The mission of the Hispanic Federation is to empower and advance the Hispanic community. The Hispanic Federation provides grants and services to a broad network of Latino non-profit agencies serving the most vulnerable members of the Hispanic community and advocates nationally with respect to the vital issues of education, health, immigration, economic empowerment, civic engagement and the environment. For more information, please visit http://www.hispanicfederation.org.
The Labor Council for Latin American Advancement (LCLAA) is the leading national organization for Latino(a) workers and their families. LCLAA represents the interest of more than 2 million Latino workers in the American Federation of Labor-Congress of Industrial Organizations (AFL-CIO), The Change to Win Federation, Independent Unions and all its membership. Visit LCLAA on the web at http://www.lclaa.org.
The League of United Latin American Citizens (LULAC) is the nation’s largest and oldest civil rights volunteer-based organization that empowers Hispanic Americans and builds strong Latino communities. Headquartered in Washington, DC, with 900 councils around the United States and Puerto Rico, LULAC’s programs, services and advocacy address the most important issues for Latinos, meeting critical needs of today and the future. For more information, visit http://www.LULAC.org.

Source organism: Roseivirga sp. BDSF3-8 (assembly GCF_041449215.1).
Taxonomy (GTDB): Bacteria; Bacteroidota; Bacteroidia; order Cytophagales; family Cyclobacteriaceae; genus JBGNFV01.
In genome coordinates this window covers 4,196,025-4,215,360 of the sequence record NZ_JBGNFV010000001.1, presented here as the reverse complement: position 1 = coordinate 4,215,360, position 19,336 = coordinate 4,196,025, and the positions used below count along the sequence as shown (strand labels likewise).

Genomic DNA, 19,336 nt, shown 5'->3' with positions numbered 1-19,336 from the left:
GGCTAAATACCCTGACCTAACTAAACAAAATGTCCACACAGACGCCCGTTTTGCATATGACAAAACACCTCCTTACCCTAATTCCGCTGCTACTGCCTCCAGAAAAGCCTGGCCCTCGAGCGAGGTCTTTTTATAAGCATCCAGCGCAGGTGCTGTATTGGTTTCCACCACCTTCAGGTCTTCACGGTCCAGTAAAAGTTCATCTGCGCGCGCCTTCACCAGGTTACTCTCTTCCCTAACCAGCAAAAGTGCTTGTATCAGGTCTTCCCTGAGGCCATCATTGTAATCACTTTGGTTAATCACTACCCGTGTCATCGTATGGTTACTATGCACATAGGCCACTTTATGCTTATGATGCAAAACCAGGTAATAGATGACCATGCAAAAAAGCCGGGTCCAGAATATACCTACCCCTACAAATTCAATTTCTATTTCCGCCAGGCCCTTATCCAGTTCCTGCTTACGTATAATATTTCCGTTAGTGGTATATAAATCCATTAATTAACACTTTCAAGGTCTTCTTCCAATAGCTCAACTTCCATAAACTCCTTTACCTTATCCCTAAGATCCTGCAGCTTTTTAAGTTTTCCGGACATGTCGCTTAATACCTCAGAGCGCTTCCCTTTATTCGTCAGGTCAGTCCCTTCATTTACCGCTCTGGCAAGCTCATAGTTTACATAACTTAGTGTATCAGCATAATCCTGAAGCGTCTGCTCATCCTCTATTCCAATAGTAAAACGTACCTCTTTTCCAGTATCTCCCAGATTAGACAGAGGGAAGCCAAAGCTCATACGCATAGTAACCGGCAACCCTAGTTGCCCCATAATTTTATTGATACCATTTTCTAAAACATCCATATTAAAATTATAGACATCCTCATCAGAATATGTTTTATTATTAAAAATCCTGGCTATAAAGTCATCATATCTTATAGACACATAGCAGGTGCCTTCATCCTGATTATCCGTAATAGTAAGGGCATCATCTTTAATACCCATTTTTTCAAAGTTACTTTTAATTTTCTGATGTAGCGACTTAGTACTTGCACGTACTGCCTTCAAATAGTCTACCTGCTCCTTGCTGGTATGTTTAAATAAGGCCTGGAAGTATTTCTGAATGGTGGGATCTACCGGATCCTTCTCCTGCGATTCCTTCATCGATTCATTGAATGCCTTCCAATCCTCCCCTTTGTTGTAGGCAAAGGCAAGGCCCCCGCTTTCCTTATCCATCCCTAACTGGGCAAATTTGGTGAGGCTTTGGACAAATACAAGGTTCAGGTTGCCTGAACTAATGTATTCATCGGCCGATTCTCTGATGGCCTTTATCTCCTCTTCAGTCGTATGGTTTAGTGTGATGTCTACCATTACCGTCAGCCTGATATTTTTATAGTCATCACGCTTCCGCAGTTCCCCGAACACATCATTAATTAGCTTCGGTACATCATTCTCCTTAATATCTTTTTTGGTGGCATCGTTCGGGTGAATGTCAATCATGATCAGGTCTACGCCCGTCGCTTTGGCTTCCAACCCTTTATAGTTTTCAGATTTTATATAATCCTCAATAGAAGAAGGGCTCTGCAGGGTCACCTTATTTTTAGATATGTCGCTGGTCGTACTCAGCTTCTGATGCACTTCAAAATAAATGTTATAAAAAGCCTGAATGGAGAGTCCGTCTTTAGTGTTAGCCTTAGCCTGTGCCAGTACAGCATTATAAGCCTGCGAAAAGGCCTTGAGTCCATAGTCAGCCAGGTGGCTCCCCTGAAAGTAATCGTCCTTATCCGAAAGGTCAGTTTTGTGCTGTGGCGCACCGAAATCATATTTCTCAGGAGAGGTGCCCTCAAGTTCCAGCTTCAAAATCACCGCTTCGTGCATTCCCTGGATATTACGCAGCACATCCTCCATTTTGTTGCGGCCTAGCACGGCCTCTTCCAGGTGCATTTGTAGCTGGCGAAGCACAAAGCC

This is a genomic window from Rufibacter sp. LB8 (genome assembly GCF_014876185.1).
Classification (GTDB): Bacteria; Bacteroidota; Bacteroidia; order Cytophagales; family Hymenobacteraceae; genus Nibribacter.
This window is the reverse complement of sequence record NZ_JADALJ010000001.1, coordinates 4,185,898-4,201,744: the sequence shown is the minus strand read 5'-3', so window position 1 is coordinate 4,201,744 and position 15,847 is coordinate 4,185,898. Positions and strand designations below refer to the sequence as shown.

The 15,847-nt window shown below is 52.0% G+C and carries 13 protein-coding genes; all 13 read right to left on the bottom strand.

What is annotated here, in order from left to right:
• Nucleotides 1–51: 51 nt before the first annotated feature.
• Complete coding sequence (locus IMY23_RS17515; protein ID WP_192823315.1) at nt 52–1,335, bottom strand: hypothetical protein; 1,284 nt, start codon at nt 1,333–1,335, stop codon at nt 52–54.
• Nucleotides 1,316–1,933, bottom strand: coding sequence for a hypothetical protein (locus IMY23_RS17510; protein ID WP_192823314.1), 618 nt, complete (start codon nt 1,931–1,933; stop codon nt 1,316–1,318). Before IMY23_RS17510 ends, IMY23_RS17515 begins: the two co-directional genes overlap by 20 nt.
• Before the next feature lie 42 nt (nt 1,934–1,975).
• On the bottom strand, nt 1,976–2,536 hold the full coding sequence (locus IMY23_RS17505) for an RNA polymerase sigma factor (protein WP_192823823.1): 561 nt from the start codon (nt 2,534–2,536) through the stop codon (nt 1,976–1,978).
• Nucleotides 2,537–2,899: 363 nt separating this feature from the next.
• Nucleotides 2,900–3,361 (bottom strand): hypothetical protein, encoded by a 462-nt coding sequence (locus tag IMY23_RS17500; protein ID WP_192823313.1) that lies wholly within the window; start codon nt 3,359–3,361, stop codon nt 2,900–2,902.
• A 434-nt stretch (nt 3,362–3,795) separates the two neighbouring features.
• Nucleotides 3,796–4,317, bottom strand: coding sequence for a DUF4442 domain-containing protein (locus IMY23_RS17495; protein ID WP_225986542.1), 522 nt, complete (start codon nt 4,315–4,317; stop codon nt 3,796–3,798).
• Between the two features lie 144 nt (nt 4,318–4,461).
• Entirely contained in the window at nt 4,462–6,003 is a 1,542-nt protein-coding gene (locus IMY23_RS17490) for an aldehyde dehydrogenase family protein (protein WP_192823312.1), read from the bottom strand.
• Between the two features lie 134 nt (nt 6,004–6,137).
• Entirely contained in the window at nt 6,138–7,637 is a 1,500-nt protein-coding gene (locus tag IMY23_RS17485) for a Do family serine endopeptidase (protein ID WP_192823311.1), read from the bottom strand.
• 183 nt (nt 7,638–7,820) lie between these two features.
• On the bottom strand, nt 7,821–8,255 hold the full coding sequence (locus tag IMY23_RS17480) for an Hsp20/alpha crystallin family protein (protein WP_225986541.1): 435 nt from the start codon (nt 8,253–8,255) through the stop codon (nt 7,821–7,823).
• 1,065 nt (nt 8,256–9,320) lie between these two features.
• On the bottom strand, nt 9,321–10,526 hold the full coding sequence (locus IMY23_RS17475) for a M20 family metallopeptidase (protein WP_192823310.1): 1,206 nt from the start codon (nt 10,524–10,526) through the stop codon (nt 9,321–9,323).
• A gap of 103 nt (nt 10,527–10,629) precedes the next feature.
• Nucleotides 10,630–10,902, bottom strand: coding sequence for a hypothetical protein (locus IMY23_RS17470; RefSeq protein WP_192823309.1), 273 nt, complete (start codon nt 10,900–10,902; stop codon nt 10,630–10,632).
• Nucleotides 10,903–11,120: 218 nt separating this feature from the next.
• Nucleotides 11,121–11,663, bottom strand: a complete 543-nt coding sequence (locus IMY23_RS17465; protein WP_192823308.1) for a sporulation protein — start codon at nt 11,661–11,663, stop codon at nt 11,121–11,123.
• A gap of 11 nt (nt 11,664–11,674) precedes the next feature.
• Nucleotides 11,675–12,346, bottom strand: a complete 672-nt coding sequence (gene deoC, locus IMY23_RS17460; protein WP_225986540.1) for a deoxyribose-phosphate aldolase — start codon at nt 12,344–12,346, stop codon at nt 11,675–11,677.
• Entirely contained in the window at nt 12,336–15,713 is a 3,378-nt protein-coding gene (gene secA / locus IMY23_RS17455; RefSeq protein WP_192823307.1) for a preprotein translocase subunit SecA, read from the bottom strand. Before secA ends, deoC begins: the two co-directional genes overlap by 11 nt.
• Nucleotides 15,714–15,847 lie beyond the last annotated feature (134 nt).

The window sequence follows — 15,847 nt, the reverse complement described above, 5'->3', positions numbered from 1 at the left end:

Mi Familia Vota Education Fund is a national nonprofit organization that unites Latino, immigrant, and allied communities to promote social and economic justice through increased civic participation by promoting citizenship, voter registration, and voter participation. Mi Familia Vota is one of the premiere Latino civic engagement organizations in the country with operations in Arizona, California, Colorado, Florida, Nevada, and Texas. Visit online: http://www.mifamiliavota.org.
National Council of La Raza—the largest national Hispanic civil rights and advocacy organization in the United States—works to improve opportunities for Hispanic Americans. For more information on NCLR, please visit http://www.nclr.org.
Voto Latino is a nonpartisan organization that empowers Latino Millennials to claim a better future for themselves and their community. United by the belief that Latino issues are American issues and American issues are Latino issues, Voto Latino is dedicated to bringing new and diverse voices to develop leaders by engaging youth, media, technology and celebrities to promote positive change. To learn more about Voto Latino, visit http://www.VotoLatino.org.